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Acid vegetables and fruits may extract antimony from cheap enamelled
vessels ; hence they should not be cooked in such vessels.48 Hellen Liikis
reports the cases of three families in which all the members were stricken
down with sickness and diarrhoea; investigation showed that the symptoms
came on shortly after eating rhubarb pie baked in a cheap new enamelled
Tartar emetic is given to confirmed drunkards as a cure for the habit,
and accidental poisoning has occurred from an overdose thus given.
Tartar emetic acts as a depressant to the heart muscle; hence even if
given in medicinal doses it may prove fatal to the persons who are aged,
infirm and debilitated from disease, while these doses would not have any
deleterious effect on strong, healthy individuals.
Cases of accidental poisoning sometimes occur from chloride of antimony
as it is used in arts as a bronzing liquid.
Method of Administration.—Symptoms of poisoning have occurred not
only from its administration by the mouth, but from its external application
in the form of a powder or an ointment to the unbroken skin, from its use
as an enema and from its absorption into the system by wearing a cloth to
colour which tartar emetic was used as a mordant.
Elimination of Antimony.—By the vomit and purging it promotes, anti-
mony is largely expelled immediately after it is swallowed, and is eliminated
rapidly by the kidneys after it is absorbed into the system. It is also elimi-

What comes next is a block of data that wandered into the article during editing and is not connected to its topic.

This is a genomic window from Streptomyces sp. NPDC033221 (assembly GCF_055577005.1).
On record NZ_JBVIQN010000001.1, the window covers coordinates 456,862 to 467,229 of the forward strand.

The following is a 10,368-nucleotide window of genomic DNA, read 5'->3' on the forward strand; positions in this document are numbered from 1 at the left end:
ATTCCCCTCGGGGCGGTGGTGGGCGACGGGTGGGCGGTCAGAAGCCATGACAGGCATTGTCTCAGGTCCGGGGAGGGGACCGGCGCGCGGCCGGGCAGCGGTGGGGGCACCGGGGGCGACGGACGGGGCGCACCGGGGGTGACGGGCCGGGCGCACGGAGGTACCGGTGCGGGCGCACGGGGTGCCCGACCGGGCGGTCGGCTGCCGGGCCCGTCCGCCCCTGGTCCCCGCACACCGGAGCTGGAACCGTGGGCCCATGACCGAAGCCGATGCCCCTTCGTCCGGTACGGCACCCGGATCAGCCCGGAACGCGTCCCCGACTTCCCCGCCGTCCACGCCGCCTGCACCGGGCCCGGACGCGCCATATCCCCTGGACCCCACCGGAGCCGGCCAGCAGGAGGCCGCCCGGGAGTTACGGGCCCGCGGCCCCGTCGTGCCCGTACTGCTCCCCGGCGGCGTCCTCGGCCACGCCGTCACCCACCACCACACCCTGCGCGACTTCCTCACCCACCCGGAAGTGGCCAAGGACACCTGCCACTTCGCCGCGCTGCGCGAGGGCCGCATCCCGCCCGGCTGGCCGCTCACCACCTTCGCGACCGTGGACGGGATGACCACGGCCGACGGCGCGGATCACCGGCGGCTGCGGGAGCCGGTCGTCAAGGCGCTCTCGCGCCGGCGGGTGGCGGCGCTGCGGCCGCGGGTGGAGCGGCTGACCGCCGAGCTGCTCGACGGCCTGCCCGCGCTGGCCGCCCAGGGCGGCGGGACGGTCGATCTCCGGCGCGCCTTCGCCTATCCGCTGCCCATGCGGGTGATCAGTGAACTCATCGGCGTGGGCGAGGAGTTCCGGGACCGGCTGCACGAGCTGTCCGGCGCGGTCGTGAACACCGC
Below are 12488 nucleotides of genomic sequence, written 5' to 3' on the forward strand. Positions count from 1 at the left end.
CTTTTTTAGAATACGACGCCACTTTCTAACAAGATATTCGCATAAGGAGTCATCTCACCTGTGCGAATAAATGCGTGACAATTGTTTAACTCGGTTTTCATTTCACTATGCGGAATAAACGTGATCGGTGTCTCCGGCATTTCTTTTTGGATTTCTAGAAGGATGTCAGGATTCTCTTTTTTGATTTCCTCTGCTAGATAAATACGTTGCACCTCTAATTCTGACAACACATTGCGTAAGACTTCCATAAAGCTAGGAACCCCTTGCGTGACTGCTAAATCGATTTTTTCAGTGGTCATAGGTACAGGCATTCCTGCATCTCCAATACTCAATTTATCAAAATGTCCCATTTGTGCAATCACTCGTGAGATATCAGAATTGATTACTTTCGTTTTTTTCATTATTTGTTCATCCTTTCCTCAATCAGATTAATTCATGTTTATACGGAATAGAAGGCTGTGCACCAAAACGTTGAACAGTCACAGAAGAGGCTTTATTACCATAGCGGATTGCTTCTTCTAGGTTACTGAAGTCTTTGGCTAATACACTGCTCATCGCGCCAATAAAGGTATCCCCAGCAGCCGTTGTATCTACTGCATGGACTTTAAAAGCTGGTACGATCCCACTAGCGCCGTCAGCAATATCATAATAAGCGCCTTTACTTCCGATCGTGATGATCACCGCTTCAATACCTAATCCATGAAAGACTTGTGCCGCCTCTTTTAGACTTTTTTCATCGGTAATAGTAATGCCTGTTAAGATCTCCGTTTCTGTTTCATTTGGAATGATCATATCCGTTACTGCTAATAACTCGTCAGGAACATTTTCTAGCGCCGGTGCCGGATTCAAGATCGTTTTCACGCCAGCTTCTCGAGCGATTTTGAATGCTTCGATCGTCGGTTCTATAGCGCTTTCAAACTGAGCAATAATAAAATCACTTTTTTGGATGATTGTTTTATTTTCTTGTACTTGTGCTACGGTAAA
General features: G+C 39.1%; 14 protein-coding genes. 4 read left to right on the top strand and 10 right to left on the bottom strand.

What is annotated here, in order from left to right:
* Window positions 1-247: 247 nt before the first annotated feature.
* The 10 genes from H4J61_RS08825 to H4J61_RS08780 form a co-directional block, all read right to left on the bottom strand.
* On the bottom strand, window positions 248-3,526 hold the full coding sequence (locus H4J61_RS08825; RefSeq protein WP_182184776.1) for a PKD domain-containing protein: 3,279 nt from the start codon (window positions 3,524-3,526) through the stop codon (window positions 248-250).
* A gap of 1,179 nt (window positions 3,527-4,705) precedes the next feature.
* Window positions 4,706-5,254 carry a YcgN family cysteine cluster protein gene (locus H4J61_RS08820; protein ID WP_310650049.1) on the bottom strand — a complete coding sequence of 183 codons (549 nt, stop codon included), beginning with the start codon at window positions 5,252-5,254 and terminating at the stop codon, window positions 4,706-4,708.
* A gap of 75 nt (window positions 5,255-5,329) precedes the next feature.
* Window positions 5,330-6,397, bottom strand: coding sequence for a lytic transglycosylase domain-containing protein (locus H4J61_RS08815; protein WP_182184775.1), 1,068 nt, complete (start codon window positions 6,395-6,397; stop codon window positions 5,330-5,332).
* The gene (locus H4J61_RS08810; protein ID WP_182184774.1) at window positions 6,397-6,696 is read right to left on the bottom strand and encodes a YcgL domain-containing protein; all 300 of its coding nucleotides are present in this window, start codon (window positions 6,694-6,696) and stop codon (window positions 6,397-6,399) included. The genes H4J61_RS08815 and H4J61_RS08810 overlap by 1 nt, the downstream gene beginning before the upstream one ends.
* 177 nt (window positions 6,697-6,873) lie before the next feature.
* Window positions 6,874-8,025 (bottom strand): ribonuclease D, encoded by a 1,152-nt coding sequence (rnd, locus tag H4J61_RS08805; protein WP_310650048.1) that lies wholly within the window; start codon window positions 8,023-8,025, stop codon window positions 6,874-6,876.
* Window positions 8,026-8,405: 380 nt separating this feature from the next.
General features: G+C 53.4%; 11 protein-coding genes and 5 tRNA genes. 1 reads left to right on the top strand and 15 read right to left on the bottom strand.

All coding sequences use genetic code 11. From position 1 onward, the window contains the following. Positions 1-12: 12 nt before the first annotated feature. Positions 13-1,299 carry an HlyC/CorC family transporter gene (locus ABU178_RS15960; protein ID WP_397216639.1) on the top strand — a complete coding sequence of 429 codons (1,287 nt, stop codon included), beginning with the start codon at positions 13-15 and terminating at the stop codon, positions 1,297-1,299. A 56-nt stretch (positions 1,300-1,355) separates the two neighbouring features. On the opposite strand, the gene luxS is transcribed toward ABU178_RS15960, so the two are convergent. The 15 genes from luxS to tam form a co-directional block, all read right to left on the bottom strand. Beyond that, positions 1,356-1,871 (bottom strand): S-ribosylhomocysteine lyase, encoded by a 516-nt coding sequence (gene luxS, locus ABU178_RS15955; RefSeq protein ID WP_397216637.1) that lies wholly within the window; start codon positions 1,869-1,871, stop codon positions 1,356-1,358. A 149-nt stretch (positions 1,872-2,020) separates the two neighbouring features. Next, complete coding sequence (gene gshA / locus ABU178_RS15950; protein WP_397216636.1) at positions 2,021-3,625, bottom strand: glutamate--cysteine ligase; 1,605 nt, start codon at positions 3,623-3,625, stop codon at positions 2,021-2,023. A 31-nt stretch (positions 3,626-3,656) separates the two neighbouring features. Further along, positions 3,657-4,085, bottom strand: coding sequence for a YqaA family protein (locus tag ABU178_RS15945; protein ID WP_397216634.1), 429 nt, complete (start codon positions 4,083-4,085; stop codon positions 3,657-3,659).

nated by the mucous membrane of the stomach even if administered by any
other channel than the mouth. Before it is eliminated it is deposited into
the liver, spleen, kidneys and long bones. It is also excreted in the bile and
Antimony, like arsenic, has a preservative effect on the bodies of per-
sons who die from its poisoning by repeated small doses administered for a
prolonged period. For example, in two cases of exhumation the bodies were
found in a remarkable state of preservation after a burial of twenty-one
months and five years.50 On analysis antimony was found to be present in
the internal organs, such as the stomach, liver, kidneys, intestine and even
Antimony is not a normal constituent of the body, nor is it met with in
any of the food articles. Hence any attempt based on these grounds to
explain its presence in the tissues must necessarily fail. The poison, if
present in the body, must have been administered—there is no other possible
Mercury or quicksilver is a liquid metal having a bright silvery lustre.
It is easily converted into the form of a dull grey powder when shaken up
with oil or triturated with sugar, chalk or lard. The process is known as
deadening, and is used in preparing mercurial ointment and emplastrum.
The metal is not acted upon by hydrochloric acid. It is slightly dissolved
by dilute cold sulphuric acid but completely dissolved by strong sulphuric
and nitric acids. It is a pharmocopceial preparation, and is called Hydrargy-
rum, the non-official dose being J to 3 grains by the mouth and J to 1 grain
by intramuscular injection. The other official preparations of the metal
1. Hydrargyrum cum creta (Grey powder).—It is a greyish-blue
powder and contains 33 per cent of mercury. The dose is 1 to 5 grains. If
48. Miller, Jour. Home Econ., 1916, VTEI, p. 361.
49. Brit Med. Jour., April 1, 1933, p. 581.
50. Stevenson, Brit, Med. Jour., April 11, 1903, p. 873.